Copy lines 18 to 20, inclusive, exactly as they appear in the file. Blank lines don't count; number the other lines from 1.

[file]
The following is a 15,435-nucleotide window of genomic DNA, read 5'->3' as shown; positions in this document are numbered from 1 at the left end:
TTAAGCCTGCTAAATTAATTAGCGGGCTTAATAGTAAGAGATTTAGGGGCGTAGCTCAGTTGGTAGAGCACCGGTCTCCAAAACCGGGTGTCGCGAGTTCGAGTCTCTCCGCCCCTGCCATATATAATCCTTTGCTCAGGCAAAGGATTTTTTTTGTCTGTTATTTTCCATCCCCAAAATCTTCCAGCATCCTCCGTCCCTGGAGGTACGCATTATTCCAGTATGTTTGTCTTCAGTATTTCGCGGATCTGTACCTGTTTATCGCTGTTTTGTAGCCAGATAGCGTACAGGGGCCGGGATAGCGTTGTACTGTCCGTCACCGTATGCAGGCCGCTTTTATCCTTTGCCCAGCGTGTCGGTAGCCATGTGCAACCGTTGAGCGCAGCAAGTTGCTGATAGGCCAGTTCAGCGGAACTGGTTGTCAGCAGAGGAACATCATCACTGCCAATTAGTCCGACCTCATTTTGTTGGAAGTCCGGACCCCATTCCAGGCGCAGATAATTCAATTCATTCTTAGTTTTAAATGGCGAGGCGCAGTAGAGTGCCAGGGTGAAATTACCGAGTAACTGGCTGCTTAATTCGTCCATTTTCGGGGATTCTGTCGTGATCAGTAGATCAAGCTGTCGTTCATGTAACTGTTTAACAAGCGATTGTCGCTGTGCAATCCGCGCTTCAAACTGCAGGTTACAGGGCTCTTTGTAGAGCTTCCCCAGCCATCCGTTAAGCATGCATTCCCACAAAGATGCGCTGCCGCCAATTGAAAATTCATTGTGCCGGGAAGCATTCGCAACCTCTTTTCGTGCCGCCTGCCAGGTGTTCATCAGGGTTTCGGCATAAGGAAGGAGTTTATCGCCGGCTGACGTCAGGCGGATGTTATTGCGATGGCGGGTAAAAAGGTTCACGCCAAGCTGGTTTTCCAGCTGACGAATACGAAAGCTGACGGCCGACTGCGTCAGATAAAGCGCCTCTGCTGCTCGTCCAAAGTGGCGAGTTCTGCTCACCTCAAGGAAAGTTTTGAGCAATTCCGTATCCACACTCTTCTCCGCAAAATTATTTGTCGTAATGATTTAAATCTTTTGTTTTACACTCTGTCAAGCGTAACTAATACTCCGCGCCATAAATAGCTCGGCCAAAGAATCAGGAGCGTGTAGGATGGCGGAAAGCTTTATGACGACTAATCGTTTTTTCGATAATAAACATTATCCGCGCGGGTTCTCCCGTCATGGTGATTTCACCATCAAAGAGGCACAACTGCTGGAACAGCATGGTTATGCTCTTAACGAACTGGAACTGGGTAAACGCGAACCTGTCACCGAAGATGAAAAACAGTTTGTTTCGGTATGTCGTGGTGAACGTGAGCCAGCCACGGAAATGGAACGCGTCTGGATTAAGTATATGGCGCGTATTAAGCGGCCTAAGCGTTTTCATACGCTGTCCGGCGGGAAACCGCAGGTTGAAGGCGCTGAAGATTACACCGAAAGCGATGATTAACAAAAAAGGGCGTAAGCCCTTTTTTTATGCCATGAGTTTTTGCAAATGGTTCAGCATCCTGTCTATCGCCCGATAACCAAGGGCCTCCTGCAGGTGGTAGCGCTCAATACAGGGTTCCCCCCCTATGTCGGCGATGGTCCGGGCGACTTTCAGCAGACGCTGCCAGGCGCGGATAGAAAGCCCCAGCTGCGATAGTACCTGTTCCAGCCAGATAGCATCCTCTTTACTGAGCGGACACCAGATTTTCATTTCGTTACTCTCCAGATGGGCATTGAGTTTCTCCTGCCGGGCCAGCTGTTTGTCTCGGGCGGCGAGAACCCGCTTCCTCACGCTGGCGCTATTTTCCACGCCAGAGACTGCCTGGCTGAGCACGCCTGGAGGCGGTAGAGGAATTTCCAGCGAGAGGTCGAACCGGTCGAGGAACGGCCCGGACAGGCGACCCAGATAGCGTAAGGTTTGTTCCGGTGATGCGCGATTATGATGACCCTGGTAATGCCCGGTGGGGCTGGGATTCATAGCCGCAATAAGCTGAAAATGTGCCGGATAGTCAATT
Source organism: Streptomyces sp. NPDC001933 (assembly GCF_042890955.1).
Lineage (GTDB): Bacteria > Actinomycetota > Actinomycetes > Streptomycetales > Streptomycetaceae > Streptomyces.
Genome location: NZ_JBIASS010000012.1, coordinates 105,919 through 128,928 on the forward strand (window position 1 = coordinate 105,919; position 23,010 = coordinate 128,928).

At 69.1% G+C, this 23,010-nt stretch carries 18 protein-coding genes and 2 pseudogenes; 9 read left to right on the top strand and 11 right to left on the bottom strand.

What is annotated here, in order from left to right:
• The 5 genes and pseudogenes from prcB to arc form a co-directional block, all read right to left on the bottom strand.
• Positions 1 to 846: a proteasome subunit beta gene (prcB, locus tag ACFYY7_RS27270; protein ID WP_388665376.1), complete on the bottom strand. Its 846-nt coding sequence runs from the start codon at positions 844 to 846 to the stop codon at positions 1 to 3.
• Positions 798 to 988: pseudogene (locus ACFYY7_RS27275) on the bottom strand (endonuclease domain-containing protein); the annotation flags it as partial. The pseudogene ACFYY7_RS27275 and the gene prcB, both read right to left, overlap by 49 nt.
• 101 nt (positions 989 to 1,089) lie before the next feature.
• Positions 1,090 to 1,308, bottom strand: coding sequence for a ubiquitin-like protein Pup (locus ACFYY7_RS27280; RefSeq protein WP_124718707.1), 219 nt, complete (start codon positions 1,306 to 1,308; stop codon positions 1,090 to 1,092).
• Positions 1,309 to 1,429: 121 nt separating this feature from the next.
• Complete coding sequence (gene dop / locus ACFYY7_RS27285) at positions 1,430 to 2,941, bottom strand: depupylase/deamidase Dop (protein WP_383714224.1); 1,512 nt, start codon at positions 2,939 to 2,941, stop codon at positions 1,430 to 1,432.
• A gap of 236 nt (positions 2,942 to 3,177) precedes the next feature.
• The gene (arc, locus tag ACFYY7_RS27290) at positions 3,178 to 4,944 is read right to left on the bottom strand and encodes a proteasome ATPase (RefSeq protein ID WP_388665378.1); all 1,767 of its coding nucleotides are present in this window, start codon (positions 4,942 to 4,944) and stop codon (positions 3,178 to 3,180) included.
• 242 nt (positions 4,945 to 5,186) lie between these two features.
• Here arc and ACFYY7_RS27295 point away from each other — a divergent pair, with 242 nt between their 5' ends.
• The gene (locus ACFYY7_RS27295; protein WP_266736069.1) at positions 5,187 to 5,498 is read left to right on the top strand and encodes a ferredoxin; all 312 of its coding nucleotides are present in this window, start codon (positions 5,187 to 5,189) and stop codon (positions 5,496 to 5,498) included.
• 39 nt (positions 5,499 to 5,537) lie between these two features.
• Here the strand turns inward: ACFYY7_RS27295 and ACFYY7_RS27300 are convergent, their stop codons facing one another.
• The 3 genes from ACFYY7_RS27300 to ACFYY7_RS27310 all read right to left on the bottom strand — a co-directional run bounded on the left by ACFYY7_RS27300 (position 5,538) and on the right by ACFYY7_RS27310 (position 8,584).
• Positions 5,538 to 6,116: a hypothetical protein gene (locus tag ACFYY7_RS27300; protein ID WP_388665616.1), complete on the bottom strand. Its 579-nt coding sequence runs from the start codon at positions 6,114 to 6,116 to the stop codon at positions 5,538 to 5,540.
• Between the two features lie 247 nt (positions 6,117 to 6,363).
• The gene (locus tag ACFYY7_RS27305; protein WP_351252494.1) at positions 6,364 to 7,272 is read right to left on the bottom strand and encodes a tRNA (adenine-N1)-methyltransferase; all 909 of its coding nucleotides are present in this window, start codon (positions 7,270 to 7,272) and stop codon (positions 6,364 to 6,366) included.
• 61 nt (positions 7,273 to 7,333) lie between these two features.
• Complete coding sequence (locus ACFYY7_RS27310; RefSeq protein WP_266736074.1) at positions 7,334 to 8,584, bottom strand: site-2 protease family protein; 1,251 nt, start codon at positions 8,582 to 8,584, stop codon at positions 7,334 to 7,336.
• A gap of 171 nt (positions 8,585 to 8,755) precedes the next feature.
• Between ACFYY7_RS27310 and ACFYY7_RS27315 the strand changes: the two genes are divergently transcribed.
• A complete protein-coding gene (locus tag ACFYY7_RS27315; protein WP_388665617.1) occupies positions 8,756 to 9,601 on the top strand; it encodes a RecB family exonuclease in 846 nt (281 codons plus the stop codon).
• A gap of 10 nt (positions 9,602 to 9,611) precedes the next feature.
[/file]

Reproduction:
• Here arc and ACFYY7_RS27295 point away from each other — a divergent pair, with 242 nt between their 5' ends.
• The gene (locus ACFYY7_RS27295; protein WP_266736069.1) at positions 5,187 to 5,498 is read left to right on the top strand and encodes a ferredoxin; all 312 of its coding nucleotides are present in this window, start codon (positions 5,187 to 5,189) and stop codon (positions 5,496 to 5,498) included.
• 39 nt (positions 5,499 to 5,537) lie between these two features.